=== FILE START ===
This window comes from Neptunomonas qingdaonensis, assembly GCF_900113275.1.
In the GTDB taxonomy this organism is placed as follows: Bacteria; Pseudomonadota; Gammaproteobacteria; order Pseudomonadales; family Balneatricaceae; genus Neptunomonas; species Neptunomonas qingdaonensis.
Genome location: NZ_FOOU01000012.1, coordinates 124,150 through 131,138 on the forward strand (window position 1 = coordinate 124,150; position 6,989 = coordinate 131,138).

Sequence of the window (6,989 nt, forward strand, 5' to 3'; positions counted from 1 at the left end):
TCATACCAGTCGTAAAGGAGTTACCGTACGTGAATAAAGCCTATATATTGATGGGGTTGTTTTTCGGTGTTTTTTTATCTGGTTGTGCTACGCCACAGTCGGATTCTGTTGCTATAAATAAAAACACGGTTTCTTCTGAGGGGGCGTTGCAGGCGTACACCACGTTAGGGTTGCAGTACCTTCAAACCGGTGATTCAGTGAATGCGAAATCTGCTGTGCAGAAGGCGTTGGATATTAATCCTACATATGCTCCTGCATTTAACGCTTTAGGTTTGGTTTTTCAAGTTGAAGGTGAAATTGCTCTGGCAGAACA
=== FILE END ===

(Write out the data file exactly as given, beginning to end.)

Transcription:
This window comes from Neptunomonas qingdaonensis, assembly GCF_900113275.1.
In the GTDB taxonomy this organism is placed as follows: Bacteria; Pseudomonadota; Gammaproteobacteria; order Pseudomonadales; family Balneatricaceae; genus Neptunomonas; species Neptunomonas qingdaonensis.
Genome location: NZ_FOOU01000012.1, coordinates 124,150 through 131,138 on the forward strand (window position 1 = coordinate 124,150; position 6,989 = coordinate 131,138).

Sequence of the window (6,989 nt, forward strand, 5' to 3'; positions counted from 1 at the left end):
TCATACCAGTCGTAAAGGAGTTACCGTACGTGAATAAAGCCTATATATTGATGGGGTTGTTTTTCGGTGTTTTTTTATCTGGTTGTGCTACGCCACAGTCGGATTCTGTTGCTATAAATAAAAACACGGTTTCTTCTGAGGGGGCGTTGCAGGCGTACACCACGTTAGGGTTGCAGTACCTTCAAACCGGTGATTCAGTGAATGCGAAATCTGCTGTGCAGAAGGCGTTGGATATTAATCCTACATATGCTCCTGCATTTAACGCTTTAGGTTTGGTTTTTCAAGTTGAAGGTGAAATTGCTCTGGCAGAACA